The Baume & Mercier Clifton Baumatic
This year, there was a huge array of attractive watches on offer. Among all those likely to grab my attention, however, one leapt out, but not for the usual reasons: the Clifton Baumatic by Baume & Mercier. The first watch of the Maison to be fitted with a workshop-crafted calibre, the Clifton Baumatic is the product of an industrial adventure embarked upon by the Richemont group. In creating this sober, timeless reference, Richemont aimed to demonstrate its ability, thanks to the supreme talents of its engineering work pool and the ValFleurier manufacture, to produce a movement destined for series production that was at once complete and technically ahead of its time. For beyond the product itself, there is a whole design philosophy attached to this magnet-resistant, yet ironically highly attractive, piece in that it is designed to last with no special maintenance. It has an operating autonomy of 120 hours and offers above-average performances, while being affordable, so as to give everyone the chance to procure a top-quality piece of watchmaking at an accessible price.
Greubel Forsey GMT Earth
I’ll admit, this piece is probably completely out of reach for my middling budget. However, the Greubel Forsey GMT Earth is just downright cool. Instantly recognizable as a Greubel Forsey and featuring a small city encased below multiple levels of sapphire. Starting with a sapphire chapter ring that displays the time zones. There’s a rotating globe visible from the front and reverse of the watch that keeps track of time from the North to the South Pole and all points in-between. Featuring an inclined tourbillon set at 25° degrees inside a hand finished German silver cage. With an entirely new (for the brand) dead-beat seconds complication and a bevy of complications that make this one of the brand’s most complicated pieces of haute horology. Encased in a white gold 44mm case and limited to just 33 pieces worldwide. Retail price is a whopping CHF 610,000.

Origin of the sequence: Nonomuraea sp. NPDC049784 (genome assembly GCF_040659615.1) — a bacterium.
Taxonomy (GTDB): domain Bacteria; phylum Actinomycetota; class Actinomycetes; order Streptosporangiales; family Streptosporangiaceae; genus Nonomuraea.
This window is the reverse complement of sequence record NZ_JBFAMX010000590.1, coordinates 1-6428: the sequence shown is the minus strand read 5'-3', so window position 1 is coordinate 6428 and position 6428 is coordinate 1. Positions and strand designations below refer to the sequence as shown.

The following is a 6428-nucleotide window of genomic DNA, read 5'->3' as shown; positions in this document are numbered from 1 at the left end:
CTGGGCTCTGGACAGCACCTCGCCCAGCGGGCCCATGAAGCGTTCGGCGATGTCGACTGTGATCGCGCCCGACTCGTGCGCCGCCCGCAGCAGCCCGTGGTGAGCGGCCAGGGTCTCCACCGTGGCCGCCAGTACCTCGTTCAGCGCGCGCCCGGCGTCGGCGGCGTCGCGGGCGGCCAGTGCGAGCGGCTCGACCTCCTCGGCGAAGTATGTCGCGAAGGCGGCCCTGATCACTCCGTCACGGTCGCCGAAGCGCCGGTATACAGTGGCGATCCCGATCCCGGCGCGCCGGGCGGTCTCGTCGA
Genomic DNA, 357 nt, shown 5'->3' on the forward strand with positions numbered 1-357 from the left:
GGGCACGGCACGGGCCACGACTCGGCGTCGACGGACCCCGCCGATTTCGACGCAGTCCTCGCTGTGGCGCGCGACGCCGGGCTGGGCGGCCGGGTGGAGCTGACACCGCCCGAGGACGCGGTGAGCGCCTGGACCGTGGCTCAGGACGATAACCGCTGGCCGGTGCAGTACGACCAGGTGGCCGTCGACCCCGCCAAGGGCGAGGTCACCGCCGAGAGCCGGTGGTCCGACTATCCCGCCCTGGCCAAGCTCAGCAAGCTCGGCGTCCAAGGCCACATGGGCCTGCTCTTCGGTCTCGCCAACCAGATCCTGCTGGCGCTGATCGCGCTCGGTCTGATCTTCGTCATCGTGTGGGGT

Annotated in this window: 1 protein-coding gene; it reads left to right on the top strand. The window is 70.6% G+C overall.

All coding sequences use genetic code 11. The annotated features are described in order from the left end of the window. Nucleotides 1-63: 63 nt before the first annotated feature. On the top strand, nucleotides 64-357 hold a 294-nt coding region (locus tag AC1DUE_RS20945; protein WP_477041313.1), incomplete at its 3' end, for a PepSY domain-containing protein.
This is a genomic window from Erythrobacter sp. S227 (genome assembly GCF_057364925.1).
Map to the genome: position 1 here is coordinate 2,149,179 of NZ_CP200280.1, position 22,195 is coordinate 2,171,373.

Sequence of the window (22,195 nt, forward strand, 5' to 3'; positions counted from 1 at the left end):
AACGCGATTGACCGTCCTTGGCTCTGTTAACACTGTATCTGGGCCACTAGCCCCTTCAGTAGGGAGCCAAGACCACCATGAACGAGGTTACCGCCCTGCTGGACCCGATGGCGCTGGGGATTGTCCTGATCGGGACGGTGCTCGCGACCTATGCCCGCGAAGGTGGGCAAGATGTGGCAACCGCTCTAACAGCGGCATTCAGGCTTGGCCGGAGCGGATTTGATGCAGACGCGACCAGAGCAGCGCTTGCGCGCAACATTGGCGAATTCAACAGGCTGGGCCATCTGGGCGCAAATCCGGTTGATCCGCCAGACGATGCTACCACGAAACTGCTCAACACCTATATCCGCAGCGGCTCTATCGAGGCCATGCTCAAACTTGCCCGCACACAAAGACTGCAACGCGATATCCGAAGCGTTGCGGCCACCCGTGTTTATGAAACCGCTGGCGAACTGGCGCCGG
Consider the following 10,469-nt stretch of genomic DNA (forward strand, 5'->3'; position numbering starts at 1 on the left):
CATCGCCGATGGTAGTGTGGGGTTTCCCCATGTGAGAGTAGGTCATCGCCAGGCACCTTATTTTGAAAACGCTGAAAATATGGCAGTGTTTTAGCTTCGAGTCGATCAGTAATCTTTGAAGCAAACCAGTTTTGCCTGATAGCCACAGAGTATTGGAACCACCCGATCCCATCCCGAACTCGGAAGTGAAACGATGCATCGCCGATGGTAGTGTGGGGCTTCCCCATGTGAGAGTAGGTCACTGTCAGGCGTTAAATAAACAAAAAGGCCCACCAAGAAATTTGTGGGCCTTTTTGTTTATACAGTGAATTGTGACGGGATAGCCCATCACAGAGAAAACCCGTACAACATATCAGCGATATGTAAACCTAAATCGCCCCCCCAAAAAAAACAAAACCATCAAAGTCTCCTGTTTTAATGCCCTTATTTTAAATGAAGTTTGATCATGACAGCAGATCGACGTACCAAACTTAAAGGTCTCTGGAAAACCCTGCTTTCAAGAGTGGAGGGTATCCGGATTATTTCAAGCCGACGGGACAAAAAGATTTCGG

The Vacheron Constantin Métiers d’Art Les Aérostiers in Red
While I haven't been writing about watches for as long as my esteemed colleagues, I have a background in jewelry manufacturing and hand engraving that dates back to 1995, which makes my choice for "Best in Show" a little more understandable.
VC always impresses with their Métiers d’Art novelties, however, this year's Les Aérostiers collection of five timepieces representing early aviation in the form of hot air ballooning occurring in France in the late 1700s, took impression (as well as plique-à-jour enameling) to an otherworldly level.
Available in five versions representing five different flights (Paris 1783, Versailles 1783, Paris 1784, Bordeaux 1784, and Bagnols 1785), the red edition celebrates a flight that took place in Bordeaux in 1784 which depicts a balloon decorated with a scene from an ancient mythological story.